People who were brought up within legalistic structures – those faith-poisoning, faith-sterilizing structures – often have an eagle eye for judgmental attitudes, zero tolerance for sanctimony, and a tendency to reject rules, as well as any critical remarks.
It is hard sometimes for us to walk the path away from legalism without losing ourselves in the opposite lie, libertinism.
Paul the apostle – fierce enemy of legalism, fierce advocate of genuine Gospel life – has been my best help along this path. In his commentary on the letter to the church in Corinth, Gordon D. Fee describes Paul’s understanding of Christian ethics as “becoming what you are”. And, as he says:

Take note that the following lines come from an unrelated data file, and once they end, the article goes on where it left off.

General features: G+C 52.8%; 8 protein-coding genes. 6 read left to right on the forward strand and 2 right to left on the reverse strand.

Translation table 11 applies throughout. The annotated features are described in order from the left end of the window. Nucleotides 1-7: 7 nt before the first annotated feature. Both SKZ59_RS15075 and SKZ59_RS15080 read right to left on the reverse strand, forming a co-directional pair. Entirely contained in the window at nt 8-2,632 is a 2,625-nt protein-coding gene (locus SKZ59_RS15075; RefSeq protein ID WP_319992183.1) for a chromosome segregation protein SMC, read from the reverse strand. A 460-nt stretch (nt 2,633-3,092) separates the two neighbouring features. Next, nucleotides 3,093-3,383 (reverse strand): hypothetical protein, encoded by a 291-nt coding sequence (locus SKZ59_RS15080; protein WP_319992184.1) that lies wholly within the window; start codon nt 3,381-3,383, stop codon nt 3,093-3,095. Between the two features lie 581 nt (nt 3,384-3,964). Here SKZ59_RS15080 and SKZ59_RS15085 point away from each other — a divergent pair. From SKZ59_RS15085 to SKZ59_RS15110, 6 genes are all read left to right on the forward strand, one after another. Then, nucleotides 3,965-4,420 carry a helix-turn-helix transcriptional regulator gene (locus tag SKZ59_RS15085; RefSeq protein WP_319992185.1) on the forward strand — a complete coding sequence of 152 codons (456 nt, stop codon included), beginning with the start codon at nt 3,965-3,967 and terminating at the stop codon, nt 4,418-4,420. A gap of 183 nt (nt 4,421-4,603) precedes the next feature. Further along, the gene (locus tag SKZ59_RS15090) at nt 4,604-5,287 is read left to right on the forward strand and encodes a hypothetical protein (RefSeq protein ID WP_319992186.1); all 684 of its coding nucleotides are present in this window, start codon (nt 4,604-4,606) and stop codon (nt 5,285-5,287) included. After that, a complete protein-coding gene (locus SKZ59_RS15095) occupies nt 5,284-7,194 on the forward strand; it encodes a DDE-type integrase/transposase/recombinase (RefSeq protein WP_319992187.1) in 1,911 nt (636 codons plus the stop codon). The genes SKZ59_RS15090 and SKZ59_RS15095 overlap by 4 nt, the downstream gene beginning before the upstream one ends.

In such ethics there are some absolutes, precisely because some sins are quite incompatible with life in Christ ([e.g.] sexual immorality). This is not law, in the sense of gaining right standing with God. But it is absolute since some behavior is absolutely contradictory to the character of God. 
Christian ethics are not about rules and regulations. Instead, they are about reflecting the character of God – about belonging more and more to the New Creation.
In an age in which ethics is too often modified to fit one’s present cultural existence, these words need once more to be heard distinctly in the church. Christ has died for us not simply to give us passage to heaven but to re-create us in his own image, so that both individually and corporately we may express the character of God by the way we live in [the] world. 
Legalism is a lie. Libertinism is a lie. “In Christ, the new creation has come: The old has gone, the new is here!”
 Gordon D. Fee, The First Epistle to the Corinthians